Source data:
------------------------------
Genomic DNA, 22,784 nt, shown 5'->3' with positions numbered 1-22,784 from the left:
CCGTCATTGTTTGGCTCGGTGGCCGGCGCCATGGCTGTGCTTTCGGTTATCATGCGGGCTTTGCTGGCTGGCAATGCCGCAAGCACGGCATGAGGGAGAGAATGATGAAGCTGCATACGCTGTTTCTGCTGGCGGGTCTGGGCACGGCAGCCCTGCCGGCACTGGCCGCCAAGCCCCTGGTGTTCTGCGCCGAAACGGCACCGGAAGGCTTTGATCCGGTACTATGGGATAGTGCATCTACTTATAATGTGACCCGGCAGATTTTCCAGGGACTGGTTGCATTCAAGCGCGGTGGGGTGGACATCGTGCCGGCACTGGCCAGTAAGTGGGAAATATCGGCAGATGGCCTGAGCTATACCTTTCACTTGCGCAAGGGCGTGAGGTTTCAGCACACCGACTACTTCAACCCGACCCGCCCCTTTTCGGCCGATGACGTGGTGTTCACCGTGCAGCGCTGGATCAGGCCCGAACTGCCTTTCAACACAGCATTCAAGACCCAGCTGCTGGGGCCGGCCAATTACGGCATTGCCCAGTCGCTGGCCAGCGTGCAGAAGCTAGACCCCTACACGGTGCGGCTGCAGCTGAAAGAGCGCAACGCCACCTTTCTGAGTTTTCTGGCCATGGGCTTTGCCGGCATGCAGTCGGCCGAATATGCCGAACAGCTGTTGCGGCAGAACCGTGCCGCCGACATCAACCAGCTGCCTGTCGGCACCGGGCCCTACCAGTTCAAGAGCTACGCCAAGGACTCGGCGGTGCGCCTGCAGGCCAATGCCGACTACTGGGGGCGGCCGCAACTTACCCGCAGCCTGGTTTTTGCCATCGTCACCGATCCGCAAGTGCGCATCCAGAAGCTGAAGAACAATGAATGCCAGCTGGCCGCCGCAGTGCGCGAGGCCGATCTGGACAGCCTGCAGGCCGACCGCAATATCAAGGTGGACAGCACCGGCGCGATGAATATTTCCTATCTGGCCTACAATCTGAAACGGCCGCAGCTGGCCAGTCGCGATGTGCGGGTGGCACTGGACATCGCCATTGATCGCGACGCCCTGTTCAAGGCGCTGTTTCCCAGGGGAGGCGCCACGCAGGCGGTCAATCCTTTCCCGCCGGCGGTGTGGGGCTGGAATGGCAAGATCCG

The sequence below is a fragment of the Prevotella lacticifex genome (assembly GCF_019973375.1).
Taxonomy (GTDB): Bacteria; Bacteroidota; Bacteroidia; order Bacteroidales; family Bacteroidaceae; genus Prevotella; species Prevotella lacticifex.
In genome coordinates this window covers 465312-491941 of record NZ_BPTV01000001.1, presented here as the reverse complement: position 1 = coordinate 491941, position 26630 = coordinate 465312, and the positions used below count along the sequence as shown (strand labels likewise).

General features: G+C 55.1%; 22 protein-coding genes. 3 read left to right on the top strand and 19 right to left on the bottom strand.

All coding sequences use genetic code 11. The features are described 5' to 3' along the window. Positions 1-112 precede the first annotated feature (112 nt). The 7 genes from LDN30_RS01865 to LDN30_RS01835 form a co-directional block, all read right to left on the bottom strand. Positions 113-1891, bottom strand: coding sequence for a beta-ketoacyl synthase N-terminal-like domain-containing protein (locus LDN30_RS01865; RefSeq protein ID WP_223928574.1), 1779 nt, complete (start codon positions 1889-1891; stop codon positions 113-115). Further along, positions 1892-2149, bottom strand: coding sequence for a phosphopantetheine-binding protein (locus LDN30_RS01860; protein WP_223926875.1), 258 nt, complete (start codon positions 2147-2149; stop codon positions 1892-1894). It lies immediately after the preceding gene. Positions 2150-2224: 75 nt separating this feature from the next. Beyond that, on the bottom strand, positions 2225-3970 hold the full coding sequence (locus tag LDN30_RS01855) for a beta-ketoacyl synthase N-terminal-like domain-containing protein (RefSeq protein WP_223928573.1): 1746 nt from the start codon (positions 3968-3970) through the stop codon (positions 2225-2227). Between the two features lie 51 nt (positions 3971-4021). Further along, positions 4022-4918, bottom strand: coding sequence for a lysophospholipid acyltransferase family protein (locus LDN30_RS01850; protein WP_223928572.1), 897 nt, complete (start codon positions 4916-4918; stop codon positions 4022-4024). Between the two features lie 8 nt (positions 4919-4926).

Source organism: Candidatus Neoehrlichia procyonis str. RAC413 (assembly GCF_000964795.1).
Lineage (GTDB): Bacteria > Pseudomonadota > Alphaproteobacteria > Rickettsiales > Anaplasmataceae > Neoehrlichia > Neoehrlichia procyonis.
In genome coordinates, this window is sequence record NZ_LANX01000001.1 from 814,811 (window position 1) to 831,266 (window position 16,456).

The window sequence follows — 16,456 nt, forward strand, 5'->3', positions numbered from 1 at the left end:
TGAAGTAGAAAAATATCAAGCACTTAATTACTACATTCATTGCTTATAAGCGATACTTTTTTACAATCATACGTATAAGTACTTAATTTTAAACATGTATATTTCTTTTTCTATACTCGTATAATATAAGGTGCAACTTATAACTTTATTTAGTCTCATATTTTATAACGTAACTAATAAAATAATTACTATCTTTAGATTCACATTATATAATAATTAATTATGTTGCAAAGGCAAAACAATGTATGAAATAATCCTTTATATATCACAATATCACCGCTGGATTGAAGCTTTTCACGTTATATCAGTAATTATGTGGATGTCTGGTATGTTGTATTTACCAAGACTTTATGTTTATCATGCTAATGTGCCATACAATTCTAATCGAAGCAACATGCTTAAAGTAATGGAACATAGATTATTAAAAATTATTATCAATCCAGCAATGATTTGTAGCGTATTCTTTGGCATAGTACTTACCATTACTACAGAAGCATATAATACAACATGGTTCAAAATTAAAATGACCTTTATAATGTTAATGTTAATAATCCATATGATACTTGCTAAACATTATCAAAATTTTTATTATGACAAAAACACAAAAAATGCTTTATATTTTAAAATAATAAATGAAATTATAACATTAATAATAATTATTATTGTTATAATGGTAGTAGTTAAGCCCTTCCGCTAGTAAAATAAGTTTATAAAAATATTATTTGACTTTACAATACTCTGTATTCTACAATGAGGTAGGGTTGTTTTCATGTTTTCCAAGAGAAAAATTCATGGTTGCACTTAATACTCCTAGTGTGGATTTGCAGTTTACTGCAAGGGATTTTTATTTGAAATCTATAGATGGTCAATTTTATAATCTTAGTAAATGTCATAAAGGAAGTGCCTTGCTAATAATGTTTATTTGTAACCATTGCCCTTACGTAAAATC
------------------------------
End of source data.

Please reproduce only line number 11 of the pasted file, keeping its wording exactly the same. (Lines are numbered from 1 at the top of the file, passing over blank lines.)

The window sequence follows — 16,456 nt, forward strand, 5'->3', positions numbered from 1 at the left end: